Sony Home Entertainment new 1080p Blu-ray via their long-standing association with Twilight Time is a revelation; superbly rendered with a subtly nuanced palette of colors, married to pluperfect contrast levels and a light smattering of grain looking very indigenous to its source. In short, this is another reference quality disc from Sony and its VP Grover Crisp - Néstor Almendros’ cinematography looking utterly magnificent for the first time since the film’s theatrical release. Flesh tones are simply gorgeous, the pasty flat ‘beige’ look of the DVD replaced by a robust spectrum of ‘vintage’ and very appealing hues. Fine detail in hair, fabric, and backgrounds pops with a clarity I cannot ever recall seeing before. This is what hi-def mastering is all about: quality plus with virtually no untoward digital manipulations (edge enhancement, pixelization, etc. et al).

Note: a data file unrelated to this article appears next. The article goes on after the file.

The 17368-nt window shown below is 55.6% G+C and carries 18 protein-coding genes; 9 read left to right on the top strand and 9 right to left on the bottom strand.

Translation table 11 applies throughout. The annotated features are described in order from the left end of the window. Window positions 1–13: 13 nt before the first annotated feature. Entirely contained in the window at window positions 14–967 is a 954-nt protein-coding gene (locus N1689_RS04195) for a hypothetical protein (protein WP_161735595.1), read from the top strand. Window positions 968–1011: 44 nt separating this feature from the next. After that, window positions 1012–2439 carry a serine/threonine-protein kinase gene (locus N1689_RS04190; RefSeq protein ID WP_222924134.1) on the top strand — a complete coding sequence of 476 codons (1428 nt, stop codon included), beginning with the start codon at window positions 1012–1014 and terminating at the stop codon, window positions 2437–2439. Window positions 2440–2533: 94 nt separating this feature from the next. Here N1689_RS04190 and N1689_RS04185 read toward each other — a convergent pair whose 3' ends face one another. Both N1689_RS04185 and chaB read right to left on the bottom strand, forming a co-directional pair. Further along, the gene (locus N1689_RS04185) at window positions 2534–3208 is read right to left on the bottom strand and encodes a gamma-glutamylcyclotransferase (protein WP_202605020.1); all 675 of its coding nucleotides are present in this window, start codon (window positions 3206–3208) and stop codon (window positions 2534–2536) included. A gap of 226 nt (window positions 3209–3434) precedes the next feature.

Honestly, I cannot recommend this movie or this Blu-ray enough. It should be on everyone’s ‘must have’ list. The audio remains in 1.0 mono, bumped to a lossless DTS and ironically quite satisfactory for this presentation. We get two new extras from TT: first, their usual commitment to providing us with an isolated score. Aside: Places in the Heart has very little music in it, so this isn’t all that big a bonus as one might expect. But the newly recorded audio commentary featuring Sally Fields sharing her thoughts on the movie with TT’s own Nick Redman is decidedly well worth the price of admission. Bottom line: Places in the Heart gets my highest recommendation. They don’t make movies like this anymore. I’m not even certain they know how to try.
FILM RATING (out of 5 - 5 being the best)